Recently Unity Point Healthcare reported the compromise of internal email systems. The compromise was the result of a successful phishing attack. As discussed in the beginner blog, phishing is an older technique but still is very effective. In the case of this compromise, the phishing email appeared to come from an organization’s executive, according to Unity Point Healthcare (2018). Further, the attackers maintained access to the internal email system for 2 weeks. (Unity Point Healthcare, 2018).
Phishing emails continue to become increasingly sophisticated, and as a result there is an increased need for addressing the issue with effective security training for the organization. Specifically, as shown in the Unity Point incident, attackers are using what is known as pretexting. Bisson (2018) explained that unlike a typical phishing email designed to capitalize on fear and urgency, pretexting is a more complex scheme that presents a scenario that appears to be legitimate and helps remove doubts from the victim. An email appearing to be coming from a high-level executive is a prime example of a pretexting email.
There are several options that an organization should exercise to protect against potential phishing attacks. Ensuring that a quality firewall and email filter are in place can help prevent many of the phishing emails from reaching employees because it will catch the deviations pointed out in the beginner blog. Combined with the use of effective technical tools, the security professionals of an organization must stay current with the phishing trends in their industry and learn to identify them early as well as educate the users on what to look for in such emails.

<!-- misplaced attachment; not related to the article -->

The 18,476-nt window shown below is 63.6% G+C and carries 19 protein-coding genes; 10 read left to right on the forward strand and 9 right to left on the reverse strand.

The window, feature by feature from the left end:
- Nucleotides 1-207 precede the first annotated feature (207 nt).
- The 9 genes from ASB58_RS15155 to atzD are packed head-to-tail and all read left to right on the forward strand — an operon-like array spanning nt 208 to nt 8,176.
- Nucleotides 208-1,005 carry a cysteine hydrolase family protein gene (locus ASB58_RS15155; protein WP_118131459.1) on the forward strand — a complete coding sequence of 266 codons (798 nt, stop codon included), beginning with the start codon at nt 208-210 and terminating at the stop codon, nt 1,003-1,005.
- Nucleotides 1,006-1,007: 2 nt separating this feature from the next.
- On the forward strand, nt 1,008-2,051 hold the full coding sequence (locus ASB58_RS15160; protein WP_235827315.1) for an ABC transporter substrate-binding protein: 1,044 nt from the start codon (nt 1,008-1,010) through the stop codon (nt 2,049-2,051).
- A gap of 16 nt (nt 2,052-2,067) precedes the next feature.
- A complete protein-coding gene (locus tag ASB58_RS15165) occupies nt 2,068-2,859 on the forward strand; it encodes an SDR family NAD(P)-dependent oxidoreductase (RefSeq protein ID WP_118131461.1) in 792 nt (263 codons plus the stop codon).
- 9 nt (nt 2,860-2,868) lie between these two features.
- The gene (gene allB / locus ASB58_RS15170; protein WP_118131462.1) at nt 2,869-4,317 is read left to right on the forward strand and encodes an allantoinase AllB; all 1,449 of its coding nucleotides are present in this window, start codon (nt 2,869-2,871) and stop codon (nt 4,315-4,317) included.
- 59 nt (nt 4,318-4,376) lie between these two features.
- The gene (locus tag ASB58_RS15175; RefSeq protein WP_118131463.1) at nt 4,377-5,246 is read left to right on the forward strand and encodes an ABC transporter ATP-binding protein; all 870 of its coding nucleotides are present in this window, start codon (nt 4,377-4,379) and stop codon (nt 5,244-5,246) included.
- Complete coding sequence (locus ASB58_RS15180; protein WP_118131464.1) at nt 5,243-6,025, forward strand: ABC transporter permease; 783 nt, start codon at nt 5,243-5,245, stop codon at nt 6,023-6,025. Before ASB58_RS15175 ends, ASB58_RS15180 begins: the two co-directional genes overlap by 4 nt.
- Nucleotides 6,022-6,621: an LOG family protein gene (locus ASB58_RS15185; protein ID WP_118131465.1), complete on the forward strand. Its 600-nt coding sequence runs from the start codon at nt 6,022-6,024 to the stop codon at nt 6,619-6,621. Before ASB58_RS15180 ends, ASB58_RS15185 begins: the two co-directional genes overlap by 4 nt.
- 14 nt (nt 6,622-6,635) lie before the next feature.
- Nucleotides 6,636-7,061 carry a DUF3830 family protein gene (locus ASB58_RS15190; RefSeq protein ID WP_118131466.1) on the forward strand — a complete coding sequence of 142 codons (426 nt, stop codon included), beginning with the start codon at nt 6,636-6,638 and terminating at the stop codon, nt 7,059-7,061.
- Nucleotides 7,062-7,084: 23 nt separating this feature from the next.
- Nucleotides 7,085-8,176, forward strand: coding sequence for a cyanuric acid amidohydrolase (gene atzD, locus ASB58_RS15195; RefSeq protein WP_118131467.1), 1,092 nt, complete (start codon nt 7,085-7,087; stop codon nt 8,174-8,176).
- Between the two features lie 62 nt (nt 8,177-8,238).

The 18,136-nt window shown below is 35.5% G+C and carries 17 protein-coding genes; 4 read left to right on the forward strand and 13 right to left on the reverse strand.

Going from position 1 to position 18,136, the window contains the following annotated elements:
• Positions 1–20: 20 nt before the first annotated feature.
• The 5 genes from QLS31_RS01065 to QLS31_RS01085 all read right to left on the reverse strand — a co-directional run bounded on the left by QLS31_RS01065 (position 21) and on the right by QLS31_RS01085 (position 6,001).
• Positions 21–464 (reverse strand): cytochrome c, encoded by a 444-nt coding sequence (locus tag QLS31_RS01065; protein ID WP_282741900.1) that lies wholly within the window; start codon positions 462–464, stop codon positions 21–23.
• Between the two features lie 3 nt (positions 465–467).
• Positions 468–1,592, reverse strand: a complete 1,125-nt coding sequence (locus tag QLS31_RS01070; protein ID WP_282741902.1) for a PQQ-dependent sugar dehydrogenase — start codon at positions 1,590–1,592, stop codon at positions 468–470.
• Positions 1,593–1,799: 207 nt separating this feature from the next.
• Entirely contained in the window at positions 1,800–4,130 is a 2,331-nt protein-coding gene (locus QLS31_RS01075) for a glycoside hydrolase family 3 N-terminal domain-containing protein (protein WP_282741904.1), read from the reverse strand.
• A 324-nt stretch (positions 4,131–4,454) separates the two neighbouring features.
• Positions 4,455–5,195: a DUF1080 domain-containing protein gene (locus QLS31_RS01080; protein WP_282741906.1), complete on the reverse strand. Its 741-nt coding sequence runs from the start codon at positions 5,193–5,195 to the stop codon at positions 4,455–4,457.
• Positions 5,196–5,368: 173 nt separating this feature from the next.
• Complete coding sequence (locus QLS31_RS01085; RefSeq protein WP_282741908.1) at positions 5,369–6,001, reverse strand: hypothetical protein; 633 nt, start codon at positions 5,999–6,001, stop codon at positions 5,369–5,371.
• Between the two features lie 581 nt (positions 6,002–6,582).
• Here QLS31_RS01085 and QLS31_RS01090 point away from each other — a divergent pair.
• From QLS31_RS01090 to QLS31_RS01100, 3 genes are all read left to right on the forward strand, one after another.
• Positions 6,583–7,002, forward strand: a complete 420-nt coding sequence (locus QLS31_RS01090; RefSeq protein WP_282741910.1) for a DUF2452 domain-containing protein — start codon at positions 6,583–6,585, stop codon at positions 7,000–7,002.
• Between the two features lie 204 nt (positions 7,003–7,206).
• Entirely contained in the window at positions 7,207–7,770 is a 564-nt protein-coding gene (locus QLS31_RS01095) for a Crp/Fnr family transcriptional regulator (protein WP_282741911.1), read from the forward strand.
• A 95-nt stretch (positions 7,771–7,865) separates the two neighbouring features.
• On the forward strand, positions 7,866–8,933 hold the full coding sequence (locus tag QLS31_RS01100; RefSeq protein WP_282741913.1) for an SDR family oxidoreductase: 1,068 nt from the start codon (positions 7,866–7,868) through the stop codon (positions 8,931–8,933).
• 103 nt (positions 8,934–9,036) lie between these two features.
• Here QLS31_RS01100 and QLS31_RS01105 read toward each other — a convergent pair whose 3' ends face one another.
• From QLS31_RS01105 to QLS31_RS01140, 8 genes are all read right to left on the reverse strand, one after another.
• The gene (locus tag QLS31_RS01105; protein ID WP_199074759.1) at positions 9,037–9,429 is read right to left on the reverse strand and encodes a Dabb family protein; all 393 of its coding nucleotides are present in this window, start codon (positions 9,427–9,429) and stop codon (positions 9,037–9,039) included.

Another option is to employ regular phishing exercises to test the vulnerabilities within the organization. For instance, using automated phishing exercises can help identify negative trends and areas that require extra attention. To make such an exercise as effective as possible it is important to know what tactics are currently used by attackers, so the same tactics are used in the training exercise. The regular use of these types of exercises can also help determine if employees are 1) applying the security awareness training, and 2) adhering to the policies and procedures of the organization regarding technology and incident reporting. To learn more about executing phishing exercises continue to the King Phish post.
Bisson, D. (2018, July 02). 5 Social Engineering Attacks to Watch Out For. Retrieved from https://www.tripwire.com/state-of-security/security-awareness/5-social-engineering-attacks-to-watch-out-for/
Unity Point Healthcare. (2018). Security Substitute Notification [PDF].